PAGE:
ISSN (Print) - 0012-9976 | ISSN (Online) - 2349-8846

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How Much Time Is Too Much Time?

The fi erce debates surrounding the issue of unpaid domestic labour in the 21st century have resulted in political parties promising to monetise the work undertaken by housewives in India. The recent “Time Use in India 2019” report released by the National Statistical Offi ce adds to the discourse that problematises the disproportionate differences in domestic division of labour between women and men. This article uses the larger fi ndings of the NSO survey to probe the pattern of time-use at the national and state level that may be explained by pre-existing gender norms and behaviours.

All Work, No Pay

In a judgment delivered on 5 January 2021, the Supreme Court of India emphasised the importance of fixing a monetary value for the housework done by women as homemakers. This article analyses the contemporary developments in this regard, through economic, legal and feminist perspectives. The article argues that in line with judicial precedents, the present judgment provides an impetus to value the labour and services of homemakers, which would give such work the much-needed social recognition and value. It further argues that while it is a welcome trend to attribute a pecuniary value to homemakers’ services after their demise, for purposes of determining quantum of compensation, a similar approach is warranted in matrimonial disputes in determining alimony and in dividing matrimonial property.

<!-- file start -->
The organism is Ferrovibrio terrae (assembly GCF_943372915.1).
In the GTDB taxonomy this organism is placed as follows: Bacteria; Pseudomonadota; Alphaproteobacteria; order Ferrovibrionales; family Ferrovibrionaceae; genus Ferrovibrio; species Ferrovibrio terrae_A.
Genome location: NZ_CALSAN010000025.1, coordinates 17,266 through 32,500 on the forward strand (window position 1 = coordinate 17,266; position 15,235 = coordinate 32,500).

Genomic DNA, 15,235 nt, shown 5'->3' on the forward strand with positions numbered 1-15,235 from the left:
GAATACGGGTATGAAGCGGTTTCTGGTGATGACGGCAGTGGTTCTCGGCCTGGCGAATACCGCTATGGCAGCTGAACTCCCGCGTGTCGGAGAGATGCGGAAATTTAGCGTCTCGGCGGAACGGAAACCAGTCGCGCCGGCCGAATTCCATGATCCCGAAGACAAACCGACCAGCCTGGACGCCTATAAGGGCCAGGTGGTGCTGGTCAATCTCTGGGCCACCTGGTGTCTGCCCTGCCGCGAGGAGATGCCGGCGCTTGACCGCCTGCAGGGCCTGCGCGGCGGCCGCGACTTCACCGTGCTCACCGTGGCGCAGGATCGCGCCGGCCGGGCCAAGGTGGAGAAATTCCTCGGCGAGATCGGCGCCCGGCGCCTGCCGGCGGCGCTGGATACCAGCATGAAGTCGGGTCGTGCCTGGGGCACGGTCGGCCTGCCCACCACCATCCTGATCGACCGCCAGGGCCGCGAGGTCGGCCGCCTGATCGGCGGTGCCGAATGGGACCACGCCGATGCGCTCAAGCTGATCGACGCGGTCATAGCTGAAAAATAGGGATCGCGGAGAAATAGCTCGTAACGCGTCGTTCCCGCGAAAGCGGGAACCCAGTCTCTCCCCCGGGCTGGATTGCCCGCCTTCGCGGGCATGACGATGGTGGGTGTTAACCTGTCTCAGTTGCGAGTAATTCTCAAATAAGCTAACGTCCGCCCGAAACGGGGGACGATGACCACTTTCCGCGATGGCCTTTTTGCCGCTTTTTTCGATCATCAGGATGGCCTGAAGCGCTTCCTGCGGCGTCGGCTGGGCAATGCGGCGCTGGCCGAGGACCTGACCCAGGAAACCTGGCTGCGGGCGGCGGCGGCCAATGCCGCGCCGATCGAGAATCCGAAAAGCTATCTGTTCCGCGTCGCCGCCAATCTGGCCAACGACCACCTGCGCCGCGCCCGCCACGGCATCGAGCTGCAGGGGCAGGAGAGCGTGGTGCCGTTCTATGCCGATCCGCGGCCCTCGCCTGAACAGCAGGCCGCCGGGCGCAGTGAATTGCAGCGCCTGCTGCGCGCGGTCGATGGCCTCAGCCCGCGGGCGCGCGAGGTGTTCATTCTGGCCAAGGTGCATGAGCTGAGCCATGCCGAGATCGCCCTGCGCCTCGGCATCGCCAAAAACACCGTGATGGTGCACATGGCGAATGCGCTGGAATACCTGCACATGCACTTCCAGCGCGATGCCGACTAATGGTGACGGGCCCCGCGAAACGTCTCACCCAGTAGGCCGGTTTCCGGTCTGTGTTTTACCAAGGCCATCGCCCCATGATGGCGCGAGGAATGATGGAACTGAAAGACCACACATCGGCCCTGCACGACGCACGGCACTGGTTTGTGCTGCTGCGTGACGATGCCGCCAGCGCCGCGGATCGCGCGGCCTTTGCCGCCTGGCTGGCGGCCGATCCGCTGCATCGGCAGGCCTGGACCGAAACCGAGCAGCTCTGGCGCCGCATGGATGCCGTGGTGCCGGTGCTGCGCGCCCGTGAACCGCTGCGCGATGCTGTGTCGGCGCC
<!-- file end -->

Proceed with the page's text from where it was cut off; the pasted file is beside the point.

Economic Cost of Gender Gap

To truly close the gender gap, gender equality must be mainstreamed into economic policymaking.

Involuntary Exclusion and the Formal Financial Sector

Financial inclusion is a policy priority in India, with the focus on the supply-side of the financial inclusion drive and programmes such as the Pradhan Mantri Jan-Dhan Yojana. Insufficient attention, however, has been paid to the use of banking services by people at the bottom of the pyramid in order to understand what constrains them from using the formal financial services on offer. This study looks at the causes of involuntary exclusion from formal financial services in the slums of Delhi.
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